had some minor differences from the other photographs in the array, such as a
slightly different background and a glossier finish. We conclude that
differences as slight as these, coupled with a lack of any suggestive comments
by the FBI agent, do not give rise to a substantial likelihood of irreparable

misidentification. See Harker v. Maryland, 800 F.2d 437, 444 (4th Cir. 1986).
4

Secondly, defendant contends that certain comments made by the prosecutor


regarding the court's approval of the identification procedures rendered his trial
fundamentally unfair. The defendant's argument focuses on two comments
made by the prosecutor during the trial. The prosecutor attempted to intimate to
the jury that the court had previously ruled on the quality of the photographic
array and that the array would have been excluded earlier by the court if it were
unduly suggestive. Defense counsel objected to both comments and the trial
judge properly sustained both objections. Although we take exception to the
prosecutor's improper comments and caution against similar conduct in the
future, it is not enough that the prosecutor's comments are undesirable. The test
is whether the prosecutor's comments rendered the trial so fundamentally unfair
as to deny the defendant due process. Darden v. Wainwright, 477 U.S. 168
(1986); Donnelly v. DeChristoforo, 416 U.S. 637 (1974). Four factors are
central to determining whether improper prosecutorial comments are so
damaging to the defendant's trial as to require reversal: (1) the degree to which
the comments misled the jury and prejudiced the defendant; (2) whether the
comments were isolated or extensive; (3) whether, absent the comments,
competent proof established guilt; and (4) whether the comments were
deliberately placed before the jury to divert attention to extraneous matters.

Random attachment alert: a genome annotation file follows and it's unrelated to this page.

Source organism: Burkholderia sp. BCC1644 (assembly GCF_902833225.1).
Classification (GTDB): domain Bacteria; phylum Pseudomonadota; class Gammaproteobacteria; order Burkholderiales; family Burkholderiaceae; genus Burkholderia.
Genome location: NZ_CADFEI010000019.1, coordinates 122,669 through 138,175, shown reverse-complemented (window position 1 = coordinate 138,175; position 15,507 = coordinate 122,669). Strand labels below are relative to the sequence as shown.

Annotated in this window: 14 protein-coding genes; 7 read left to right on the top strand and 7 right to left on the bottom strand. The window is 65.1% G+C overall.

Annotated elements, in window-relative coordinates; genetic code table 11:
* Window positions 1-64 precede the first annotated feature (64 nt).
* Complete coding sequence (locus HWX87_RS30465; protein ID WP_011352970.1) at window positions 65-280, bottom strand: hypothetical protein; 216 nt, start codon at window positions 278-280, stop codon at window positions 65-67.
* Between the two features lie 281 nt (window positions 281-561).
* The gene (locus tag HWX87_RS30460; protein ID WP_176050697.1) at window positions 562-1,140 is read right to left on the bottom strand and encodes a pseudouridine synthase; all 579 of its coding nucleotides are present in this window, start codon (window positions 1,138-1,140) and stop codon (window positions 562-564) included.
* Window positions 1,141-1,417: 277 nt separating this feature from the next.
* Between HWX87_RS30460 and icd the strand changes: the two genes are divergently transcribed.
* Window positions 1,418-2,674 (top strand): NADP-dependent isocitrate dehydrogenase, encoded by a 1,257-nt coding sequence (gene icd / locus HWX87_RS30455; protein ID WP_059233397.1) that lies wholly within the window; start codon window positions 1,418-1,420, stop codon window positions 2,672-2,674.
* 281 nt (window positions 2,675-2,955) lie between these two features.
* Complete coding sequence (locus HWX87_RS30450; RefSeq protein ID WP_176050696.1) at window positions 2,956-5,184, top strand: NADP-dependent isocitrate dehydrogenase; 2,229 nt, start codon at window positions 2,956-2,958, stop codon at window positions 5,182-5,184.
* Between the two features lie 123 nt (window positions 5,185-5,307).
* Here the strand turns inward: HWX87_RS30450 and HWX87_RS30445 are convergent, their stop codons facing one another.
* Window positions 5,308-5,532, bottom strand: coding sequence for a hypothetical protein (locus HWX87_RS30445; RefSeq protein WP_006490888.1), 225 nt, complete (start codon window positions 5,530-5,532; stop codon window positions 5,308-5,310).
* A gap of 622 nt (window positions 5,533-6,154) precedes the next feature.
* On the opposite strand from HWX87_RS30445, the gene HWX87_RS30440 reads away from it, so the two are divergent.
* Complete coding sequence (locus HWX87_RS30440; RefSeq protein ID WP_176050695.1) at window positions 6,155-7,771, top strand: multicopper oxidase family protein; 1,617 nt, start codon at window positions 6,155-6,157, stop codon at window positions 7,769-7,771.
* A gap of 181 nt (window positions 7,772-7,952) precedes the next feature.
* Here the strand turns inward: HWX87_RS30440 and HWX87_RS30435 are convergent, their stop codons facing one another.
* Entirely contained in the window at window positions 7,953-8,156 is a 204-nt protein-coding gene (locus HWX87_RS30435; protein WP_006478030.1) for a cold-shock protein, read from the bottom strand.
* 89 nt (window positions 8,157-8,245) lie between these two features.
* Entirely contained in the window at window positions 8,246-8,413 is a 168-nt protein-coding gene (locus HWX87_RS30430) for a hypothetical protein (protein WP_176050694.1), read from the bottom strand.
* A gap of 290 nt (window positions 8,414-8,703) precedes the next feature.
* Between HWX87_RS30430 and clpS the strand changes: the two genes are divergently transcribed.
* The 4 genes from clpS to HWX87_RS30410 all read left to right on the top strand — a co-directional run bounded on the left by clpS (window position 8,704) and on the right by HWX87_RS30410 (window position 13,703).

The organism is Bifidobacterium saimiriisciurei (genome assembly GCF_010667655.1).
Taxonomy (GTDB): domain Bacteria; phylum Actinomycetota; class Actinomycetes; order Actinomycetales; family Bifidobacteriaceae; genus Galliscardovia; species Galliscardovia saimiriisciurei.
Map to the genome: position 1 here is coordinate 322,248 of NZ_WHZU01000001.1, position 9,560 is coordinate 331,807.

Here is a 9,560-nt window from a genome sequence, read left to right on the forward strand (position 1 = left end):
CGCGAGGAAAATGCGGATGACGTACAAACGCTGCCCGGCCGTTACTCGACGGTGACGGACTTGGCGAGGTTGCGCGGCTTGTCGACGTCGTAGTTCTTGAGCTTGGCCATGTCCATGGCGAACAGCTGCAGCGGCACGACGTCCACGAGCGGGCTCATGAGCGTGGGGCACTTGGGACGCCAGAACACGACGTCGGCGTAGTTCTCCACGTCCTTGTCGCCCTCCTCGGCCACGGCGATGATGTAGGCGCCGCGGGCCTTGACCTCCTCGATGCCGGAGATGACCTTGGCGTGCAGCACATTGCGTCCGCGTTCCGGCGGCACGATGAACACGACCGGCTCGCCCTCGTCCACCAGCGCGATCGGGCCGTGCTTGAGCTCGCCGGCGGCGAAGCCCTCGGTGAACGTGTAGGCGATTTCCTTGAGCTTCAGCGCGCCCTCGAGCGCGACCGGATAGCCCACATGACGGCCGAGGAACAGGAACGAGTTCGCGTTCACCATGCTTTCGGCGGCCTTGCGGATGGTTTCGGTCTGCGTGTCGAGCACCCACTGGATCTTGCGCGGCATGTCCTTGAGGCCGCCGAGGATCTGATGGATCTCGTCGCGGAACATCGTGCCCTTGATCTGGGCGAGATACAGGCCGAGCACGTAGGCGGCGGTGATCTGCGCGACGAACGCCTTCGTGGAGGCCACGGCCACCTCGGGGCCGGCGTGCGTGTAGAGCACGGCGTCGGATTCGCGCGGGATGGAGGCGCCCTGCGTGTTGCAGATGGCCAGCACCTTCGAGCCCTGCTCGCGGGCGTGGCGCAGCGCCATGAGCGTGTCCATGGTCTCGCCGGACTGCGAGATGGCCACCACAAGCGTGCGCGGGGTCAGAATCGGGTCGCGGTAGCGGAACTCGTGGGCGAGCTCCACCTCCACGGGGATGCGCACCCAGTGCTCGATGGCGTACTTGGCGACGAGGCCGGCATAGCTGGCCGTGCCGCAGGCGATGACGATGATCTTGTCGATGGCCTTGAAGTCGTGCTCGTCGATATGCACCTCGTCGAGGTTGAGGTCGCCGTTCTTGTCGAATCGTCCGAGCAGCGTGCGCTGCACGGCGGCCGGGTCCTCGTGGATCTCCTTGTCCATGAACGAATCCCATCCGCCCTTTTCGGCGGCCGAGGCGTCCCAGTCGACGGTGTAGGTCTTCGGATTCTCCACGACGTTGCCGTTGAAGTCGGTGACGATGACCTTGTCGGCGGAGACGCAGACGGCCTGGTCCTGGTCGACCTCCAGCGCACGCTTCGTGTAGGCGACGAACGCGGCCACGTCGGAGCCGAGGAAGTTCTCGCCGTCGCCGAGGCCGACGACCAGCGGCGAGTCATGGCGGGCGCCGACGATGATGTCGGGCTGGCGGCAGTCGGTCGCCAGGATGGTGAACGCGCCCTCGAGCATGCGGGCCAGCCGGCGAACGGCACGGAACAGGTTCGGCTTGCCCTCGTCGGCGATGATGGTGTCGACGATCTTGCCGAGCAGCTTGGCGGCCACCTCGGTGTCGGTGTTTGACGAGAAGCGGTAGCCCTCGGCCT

United States v. Harrison, 716 F.2d 1050 (4th Cir. 1983).

Having reviewed each factor, we find that the prosecutorial comments here did
not render the defendant's trial so fundamentally unfair as to deny the defendant
due process. The comments were fairly isolated, and the prosecutor, during
rebuttal, told the jury to "take a look at them [photographs] yourselves, ladies
and gentlemen. You'll see that there are a variety of ages, there are a variety of
haircuts, variety of facial hair."

Defense counsel here objected to both comments and the trial judge properly
sustained the objections in an attempt to divert attention away from the
comments. In its closing instruction, the court charged the jury "to disregard
evidence objected to where the objection was sustained."

In Harrison, the court held that the improper prosecutorial comments, therein,
constituted harmless error. As to the third factor, the Harrison court found that
absent the comments, other strong evidence established the guilt of the
defendants. Here, as in Harrison, we find that, absent the prosecutorial
comments, other strong evidence such as four in-court identifications of the
defendant, and evidence that the defendant's wife's car was at or near the scene
after both robberies occurred, clearly established the guilt of the defendant.

In view of the other strong evidence of guilt, the isolation of the comments, the
trial judge's jury instruction, and the fact that the comments were not
deliberately made to divert the jury's attention to extraneous matters, in that the
prosecutor in argument invited the jury to view the photographic array, this
court finds that the comments, though improper, constituted harmless error. See
United States v. Pupo, 841 F.2d 1235 (4th Cir. 1988).

For the foregoing reasons, the appellant's conviction is affirmed.


AFFIRMED